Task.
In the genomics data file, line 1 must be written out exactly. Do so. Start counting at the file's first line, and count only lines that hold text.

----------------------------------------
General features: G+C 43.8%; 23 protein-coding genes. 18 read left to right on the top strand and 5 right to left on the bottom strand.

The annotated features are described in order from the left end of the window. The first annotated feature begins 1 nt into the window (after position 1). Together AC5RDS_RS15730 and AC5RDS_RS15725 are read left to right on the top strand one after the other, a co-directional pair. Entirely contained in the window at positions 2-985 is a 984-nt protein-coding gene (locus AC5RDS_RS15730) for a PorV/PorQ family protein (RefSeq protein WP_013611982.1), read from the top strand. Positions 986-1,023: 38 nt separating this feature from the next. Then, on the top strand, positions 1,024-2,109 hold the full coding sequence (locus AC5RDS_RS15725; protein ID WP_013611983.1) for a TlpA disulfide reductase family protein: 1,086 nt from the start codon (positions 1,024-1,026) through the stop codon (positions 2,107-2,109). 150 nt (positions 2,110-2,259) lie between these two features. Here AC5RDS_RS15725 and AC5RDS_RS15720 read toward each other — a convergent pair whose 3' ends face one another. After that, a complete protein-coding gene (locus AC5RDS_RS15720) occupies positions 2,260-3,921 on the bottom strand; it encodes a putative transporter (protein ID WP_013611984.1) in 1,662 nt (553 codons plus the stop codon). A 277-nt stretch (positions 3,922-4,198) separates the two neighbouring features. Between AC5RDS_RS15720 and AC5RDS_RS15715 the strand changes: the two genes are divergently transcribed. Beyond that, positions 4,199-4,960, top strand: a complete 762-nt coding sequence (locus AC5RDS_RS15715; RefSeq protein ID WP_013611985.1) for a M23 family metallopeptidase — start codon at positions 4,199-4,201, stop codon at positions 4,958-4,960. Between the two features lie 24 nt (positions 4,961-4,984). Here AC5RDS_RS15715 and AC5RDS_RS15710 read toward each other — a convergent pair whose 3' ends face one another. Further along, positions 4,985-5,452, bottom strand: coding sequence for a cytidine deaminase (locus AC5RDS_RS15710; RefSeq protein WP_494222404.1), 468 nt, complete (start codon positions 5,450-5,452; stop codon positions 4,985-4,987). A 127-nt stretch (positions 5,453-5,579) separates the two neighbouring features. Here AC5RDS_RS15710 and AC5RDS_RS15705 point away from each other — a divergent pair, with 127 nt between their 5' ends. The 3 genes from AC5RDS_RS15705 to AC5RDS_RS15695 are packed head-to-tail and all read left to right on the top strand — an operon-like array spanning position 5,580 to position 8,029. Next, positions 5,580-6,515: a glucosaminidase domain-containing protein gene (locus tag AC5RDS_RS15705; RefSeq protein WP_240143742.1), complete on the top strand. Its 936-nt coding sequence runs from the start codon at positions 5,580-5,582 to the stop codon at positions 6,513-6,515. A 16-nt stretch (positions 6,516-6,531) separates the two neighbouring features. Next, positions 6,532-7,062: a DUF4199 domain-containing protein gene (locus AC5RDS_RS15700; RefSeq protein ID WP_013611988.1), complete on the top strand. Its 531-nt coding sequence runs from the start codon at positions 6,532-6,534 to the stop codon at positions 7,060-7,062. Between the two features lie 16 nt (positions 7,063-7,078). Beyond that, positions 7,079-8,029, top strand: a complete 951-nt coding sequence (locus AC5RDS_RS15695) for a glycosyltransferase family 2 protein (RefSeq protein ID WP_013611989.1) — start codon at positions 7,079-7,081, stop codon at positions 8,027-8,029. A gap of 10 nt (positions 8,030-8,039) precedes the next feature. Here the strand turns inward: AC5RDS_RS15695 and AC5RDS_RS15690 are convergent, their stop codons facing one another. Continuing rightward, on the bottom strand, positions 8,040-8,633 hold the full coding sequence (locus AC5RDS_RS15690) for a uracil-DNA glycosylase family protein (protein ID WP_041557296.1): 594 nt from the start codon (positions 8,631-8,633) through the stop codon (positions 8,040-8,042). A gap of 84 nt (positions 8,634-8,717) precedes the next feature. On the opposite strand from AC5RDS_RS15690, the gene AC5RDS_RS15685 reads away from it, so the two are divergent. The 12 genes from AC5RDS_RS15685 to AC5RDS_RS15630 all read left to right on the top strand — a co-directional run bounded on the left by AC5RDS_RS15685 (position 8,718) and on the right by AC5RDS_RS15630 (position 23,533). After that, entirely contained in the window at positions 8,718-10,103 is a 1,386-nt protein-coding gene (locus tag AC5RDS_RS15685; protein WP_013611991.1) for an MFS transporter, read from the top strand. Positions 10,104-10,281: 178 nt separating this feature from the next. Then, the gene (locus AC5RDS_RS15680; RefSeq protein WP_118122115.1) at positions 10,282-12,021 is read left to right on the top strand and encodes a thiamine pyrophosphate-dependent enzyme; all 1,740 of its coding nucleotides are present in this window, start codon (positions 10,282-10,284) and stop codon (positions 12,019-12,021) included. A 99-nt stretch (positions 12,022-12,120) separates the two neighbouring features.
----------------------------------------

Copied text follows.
General features: G+C 43.8%; 23 protein-coding genes. 18 read left to right on the top strand and 5 right to left on the bottom strand.